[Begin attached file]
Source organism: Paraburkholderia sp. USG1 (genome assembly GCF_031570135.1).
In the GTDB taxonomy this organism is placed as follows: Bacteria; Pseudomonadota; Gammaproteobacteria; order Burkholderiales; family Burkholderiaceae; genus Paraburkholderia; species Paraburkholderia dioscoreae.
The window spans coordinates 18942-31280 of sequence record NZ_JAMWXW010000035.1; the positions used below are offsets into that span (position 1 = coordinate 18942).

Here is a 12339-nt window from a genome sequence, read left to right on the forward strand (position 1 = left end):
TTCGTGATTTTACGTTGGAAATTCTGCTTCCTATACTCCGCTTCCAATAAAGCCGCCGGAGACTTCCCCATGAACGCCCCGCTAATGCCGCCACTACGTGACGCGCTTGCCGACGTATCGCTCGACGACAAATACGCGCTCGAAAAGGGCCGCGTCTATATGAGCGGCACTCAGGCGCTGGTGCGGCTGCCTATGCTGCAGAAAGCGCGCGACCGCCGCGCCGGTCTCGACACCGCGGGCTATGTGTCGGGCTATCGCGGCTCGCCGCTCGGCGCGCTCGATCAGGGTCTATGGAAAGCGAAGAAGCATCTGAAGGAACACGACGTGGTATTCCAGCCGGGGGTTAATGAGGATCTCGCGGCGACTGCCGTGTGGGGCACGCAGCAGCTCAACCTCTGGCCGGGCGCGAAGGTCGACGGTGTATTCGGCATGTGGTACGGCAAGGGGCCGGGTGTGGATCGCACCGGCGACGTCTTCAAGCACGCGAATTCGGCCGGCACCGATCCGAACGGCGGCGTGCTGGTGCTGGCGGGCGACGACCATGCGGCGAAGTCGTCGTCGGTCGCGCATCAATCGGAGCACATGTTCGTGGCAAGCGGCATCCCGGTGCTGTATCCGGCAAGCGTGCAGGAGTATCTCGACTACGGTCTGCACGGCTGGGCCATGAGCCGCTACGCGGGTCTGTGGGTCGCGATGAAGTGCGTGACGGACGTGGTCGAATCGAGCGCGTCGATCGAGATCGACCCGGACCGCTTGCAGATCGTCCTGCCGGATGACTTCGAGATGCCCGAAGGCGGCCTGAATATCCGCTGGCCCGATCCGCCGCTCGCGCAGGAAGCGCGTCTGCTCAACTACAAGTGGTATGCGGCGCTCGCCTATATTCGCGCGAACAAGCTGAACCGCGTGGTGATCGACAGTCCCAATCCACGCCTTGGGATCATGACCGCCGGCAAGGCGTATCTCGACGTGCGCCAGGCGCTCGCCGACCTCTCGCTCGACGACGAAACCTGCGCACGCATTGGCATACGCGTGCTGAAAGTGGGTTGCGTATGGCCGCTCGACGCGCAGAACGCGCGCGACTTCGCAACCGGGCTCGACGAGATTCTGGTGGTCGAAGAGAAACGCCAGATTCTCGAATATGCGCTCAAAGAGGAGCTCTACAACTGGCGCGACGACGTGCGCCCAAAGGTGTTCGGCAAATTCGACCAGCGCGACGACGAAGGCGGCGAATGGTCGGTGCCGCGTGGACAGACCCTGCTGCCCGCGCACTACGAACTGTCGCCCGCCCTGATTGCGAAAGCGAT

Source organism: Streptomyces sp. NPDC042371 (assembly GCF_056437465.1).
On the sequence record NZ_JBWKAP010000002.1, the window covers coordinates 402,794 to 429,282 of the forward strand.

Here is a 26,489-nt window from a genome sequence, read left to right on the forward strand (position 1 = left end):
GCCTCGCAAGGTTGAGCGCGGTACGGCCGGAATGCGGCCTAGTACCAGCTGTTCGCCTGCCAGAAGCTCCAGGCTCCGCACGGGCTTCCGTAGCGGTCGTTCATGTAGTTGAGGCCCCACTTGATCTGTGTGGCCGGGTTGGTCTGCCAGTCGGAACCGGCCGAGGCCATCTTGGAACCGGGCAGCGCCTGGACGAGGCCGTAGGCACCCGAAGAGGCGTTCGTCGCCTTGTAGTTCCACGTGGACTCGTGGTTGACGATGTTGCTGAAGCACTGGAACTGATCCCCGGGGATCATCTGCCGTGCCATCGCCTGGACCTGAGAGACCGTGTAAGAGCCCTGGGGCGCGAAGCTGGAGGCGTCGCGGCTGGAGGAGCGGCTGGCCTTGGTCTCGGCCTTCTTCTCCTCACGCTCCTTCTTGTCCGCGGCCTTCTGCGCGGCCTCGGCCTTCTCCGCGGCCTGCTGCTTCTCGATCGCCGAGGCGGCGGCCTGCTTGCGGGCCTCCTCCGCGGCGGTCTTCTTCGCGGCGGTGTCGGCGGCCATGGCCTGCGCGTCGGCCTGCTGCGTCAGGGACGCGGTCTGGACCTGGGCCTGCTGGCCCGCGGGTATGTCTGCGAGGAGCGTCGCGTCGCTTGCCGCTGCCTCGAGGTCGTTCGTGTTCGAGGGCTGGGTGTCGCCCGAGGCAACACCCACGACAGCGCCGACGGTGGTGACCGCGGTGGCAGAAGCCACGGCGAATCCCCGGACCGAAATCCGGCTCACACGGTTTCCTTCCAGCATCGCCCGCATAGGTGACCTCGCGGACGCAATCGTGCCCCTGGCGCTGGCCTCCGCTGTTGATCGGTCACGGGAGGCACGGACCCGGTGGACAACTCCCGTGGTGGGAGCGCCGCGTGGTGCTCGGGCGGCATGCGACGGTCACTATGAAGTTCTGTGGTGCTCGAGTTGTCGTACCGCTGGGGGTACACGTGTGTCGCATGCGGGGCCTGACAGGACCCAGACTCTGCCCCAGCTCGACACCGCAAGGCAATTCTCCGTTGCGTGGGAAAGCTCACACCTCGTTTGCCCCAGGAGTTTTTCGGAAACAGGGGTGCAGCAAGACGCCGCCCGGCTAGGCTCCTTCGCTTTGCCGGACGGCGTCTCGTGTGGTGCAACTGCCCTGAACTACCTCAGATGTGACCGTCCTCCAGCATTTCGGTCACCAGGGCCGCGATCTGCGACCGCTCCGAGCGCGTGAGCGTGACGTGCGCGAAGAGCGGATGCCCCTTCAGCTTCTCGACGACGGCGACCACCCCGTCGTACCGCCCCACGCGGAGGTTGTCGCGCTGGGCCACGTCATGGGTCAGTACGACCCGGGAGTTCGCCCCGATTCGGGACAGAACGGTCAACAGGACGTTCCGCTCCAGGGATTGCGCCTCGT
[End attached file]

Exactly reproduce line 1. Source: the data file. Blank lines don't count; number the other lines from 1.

Source organism: Paraburkholderia sp. USG1 (genome assembly GCF_031570135.1).